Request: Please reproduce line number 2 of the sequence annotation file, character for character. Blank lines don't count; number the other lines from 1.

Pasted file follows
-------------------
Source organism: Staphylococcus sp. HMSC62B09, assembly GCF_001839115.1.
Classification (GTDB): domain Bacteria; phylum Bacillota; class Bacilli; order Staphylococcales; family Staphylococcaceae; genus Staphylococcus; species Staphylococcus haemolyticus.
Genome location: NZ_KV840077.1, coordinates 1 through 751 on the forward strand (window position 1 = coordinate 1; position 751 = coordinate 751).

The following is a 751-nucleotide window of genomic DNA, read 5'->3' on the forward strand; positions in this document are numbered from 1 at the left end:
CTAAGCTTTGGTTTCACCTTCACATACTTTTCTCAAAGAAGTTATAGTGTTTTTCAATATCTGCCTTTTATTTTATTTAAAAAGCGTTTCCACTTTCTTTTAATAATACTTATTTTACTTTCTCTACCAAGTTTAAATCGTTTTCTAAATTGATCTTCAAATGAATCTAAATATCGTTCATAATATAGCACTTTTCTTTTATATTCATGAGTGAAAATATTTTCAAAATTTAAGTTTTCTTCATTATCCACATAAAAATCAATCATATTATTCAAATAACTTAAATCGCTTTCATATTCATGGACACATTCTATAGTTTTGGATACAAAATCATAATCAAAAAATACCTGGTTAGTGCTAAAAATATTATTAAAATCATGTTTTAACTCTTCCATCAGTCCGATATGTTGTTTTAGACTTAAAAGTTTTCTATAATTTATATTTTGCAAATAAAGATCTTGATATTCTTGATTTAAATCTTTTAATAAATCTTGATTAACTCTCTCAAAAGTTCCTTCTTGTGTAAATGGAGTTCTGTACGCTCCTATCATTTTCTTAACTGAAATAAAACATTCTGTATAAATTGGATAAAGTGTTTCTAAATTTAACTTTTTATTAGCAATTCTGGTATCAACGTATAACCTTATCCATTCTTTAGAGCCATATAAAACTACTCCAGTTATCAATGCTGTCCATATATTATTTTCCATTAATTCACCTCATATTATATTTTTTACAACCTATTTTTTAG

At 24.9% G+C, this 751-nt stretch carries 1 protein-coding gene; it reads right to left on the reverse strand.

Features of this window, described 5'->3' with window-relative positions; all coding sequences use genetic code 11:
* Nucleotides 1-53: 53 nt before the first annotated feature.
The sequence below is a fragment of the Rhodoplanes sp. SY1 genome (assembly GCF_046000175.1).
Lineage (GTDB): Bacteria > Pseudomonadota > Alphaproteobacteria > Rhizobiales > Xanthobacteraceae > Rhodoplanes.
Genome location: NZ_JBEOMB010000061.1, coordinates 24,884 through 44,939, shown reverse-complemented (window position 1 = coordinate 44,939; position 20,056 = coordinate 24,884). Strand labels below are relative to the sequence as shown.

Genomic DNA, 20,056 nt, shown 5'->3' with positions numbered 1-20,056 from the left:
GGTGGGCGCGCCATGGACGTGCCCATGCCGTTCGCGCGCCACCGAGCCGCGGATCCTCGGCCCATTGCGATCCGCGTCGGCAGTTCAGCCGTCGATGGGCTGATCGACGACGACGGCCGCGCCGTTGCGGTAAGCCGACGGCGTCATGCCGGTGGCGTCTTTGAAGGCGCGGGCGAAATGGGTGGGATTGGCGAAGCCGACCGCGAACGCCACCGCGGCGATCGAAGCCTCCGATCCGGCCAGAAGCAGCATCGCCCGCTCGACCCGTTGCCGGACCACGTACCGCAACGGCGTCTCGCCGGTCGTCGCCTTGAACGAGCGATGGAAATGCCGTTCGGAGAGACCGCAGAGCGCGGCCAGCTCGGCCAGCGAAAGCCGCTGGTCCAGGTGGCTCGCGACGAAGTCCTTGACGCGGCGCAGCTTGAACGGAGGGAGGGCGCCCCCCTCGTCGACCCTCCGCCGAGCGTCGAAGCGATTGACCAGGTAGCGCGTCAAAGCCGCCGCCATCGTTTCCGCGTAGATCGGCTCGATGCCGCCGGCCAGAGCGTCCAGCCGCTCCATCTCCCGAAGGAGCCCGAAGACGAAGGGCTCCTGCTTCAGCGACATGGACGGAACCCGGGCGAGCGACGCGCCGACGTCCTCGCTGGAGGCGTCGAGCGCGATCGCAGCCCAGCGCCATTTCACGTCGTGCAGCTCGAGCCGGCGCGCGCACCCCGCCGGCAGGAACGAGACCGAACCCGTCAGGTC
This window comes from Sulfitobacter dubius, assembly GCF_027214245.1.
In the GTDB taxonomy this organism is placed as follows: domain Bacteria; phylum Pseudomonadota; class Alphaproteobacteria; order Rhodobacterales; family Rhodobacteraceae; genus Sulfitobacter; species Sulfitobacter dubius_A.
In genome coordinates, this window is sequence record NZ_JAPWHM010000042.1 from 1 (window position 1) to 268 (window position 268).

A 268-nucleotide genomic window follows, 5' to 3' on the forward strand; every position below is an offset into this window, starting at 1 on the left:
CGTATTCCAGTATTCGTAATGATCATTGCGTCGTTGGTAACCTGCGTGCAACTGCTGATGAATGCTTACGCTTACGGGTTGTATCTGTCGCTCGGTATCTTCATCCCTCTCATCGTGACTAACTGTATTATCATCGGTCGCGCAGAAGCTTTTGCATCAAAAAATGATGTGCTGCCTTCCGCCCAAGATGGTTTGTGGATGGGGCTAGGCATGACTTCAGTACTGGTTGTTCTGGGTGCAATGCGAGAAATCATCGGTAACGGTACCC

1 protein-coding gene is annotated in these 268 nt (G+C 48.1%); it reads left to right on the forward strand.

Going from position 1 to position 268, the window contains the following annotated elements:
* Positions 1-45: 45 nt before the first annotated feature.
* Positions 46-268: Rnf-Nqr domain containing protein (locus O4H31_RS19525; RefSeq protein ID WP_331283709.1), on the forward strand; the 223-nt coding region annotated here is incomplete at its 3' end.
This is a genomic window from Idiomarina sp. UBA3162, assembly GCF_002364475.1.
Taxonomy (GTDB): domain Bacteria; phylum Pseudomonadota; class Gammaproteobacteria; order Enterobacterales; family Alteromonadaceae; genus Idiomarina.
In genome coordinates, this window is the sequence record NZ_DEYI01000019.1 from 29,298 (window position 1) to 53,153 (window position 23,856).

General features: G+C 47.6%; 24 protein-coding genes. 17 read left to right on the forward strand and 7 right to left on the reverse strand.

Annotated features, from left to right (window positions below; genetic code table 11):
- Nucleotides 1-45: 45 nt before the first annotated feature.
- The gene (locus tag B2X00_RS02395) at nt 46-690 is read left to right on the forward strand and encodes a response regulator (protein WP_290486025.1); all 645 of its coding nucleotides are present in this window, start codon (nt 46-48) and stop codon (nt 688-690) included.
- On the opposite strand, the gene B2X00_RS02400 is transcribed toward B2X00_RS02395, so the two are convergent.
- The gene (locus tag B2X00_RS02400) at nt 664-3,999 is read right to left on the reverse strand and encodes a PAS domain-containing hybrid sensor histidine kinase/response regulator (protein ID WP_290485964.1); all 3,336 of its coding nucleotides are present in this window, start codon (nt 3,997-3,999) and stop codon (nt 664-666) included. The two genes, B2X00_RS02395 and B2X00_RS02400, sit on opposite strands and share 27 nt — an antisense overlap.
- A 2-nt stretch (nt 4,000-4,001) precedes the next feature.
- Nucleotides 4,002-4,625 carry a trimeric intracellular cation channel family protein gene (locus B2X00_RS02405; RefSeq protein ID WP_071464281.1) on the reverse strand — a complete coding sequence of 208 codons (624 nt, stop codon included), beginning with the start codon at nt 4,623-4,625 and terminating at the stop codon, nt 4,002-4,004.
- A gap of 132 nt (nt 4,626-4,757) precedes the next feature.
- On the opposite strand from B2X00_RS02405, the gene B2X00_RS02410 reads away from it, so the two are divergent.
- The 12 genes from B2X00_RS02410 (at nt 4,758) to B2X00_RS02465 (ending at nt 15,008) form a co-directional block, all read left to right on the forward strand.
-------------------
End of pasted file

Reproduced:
Classification (GTDB): domain Bacteria; phylum Bacillota; class Bacilli; order Staphylococcales; family Staphylococcaceae; genus Staphylococcus; species Staphylococcus haemolyticus.